Late last year, there was an intriguing article in Politico, The Next Koch Doesn’t Like Politics. It seems that the Koch Brothers, the famous “Libertarian” billionaires who have done so much to shatter the American centralist consensus in politics, are growing old. So, increasingly the massive foundations and political networks they’ve created are being transferred to Chase Koch (41), the son of Charles Koch.

The kicker? Chase doesn’t seem to be entirely sold on the hard-nosed politics of his father and uncle. According to the article, he wants to focus on the Koch organization’s philanthropic enterprises (of which there are many) and less on the political. Or, to quote the article, he wants “a kinder, gentler libertarianism.”

And that’s good. That’s very good. I personally applaud Mr. Chase Koch, and wish him the very, very best. I hope he is successful in moving the Koch family’s activities away from what they’ve been before and toward something truly benevolent.


That word “Libertarianism” concerns me a bit. There was a time when it wouldn’t have bothered me at all. There was a time, in my youth, when I looked at that particular ideology and saw in it a belief system with which I did not entirely agree, but which seemed to be benign enough. I could understand what it wanted. Who doesn’t value freedom of the individual? And who doesn’t hate the intrusion of petty political power into our lives?

But that was about forty-five years ago. The Libertarianism I’ve seen in the last few decades is not quite the same thing. It seems much closer to Ayn Rand’s Objectivism, and to value Atlas Shrugged’s elitism far beyond any concept of personal liberty. It has become, I fear, the ideology of oligarch and plutocrats, and worse, of internet trolls and overt bullies, desperate to prove their superiority to the world via intimidation and text walls.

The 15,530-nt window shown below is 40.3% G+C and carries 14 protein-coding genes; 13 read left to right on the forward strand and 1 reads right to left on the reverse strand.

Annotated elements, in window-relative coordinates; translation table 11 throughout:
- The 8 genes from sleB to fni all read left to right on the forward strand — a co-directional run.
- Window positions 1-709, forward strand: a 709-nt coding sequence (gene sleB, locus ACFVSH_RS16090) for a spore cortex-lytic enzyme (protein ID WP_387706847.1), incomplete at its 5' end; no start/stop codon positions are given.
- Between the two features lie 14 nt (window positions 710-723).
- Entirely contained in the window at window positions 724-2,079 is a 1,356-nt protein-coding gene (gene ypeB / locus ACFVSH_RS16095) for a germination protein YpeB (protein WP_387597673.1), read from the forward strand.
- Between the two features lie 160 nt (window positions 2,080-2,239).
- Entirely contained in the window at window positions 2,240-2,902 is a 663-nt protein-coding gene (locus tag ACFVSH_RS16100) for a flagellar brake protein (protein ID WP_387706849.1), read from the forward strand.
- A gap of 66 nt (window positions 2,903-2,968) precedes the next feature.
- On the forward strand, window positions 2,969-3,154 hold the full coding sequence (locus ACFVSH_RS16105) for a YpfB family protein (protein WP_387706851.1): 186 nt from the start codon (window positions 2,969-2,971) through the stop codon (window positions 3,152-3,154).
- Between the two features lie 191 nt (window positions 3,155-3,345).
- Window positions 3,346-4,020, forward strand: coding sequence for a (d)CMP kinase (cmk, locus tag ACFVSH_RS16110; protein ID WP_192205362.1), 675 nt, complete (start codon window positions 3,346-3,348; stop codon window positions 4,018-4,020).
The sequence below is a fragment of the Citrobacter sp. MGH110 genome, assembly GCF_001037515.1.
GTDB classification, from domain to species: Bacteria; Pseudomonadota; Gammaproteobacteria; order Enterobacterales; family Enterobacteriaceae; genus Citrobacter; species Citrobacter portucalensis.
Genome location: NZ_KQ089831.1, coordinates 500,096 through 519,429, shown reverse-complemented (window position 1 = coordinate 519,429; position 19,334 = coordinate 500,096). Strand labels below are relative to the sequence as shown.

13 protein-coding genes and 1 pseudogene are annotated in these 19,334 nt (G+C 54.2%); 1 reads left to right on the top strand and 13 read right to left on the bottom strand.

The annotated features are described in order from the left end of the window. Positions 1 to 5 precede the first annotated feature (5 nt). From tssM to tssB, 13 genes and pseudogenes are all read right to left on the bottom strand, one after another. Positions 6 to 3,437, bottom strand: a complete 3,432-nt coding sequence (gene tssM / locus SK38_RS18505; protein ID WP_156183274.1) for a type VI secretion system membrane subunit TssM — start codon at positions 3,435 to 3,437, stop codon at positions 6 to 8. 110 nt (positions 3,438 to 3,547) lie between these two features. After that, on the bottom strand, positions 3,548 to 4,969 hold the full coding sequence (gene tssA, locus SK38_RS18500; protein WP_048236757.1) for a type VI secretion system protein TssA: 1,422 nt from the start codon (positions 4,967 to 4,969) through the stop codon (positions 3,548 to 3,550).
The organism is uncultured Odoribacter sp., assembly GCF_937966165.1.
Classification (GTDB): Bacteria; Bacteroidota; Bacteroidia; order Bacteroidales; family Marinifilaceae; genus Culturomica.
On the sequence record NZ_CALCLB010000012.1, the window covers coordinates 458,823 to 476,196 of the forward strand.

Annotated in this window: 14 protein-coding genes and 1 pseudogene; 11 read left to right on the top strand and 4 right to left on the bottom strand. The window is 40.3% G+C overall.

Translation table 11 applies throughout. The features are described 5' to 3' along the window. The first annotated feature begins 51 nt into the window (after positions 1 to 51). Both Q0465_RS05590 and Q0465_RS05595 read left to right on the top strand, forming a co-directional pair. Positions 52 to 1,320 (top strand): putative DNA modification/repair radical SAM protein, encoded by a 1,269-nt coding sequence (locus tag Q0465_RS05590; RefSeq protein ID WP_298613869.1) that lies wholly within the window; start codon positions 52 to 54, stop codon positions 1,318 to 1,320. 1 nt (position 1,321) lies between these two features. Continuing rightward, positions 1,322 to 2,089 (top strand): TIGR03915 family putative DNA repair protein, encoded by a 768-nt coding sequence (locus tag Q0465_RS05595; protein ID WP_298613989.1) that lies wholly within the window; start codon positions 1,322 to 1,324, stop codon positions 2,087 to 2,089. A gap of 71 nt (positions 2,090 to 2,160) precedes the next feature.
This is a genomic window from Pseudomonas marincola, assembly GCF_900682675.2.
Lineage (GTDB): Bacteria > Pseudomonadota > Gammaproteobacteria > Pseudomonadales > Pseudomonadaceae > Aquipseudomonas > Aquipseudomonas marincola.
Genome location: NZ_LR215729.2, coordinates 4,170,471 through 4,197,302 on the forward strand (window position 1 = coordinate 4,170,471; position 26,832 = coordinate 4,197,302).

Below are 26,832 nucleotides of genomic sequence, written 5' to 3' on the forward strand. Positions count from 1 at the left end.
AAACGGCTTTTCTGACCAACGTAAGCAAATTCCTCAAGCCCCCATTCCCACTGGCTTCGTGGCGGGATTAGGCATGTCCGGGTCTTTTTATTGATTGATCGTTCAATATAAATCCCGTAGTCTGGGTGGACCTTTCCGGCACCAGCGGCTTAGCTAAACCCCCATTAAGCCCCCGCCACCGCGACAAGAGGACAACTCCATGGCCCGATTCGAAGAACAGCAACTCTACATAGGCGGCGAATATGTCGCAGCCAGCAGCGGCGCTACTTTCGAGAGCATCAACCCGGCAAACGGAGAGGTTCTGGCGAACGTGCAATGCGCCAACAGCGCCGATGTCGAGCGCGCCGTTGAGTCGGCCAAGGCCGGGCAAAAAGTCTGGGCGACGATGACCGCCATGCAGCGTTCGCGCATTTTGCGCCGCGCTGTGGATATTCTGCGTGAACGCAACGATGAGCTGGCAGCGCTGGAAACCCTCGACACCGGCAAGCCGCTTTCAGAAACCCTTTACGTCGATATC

My point is that I worry about Chase Koch, and I fear for his project. I wonder if a Kinder, Gentler Libertarianism is really possible any longer, just as it is no longer possible to envision a benign Stalinism. I suspect that Libertarianism has been hopelessly compromised by greed and narcissism.

I hope that I am wrong. I really do. I hope that both for the younger Mr. Koch’s sake, and also for ours as a culture and a nation. I hope that his reformed Libertarianism is possible, and that it will have a place…among other ideologies…in our public discourse and debate. I hope that it will find the powers of persuasion and of compromise, and will discover in its many antitheses the rewards of just as many cases of synthesis.

I hope that.

Yet, as I look at the two senior Kochs, and I look the world they helped bring about with their money, their power, and their fanaticism …

I fear. I genuinely fear.

For us all.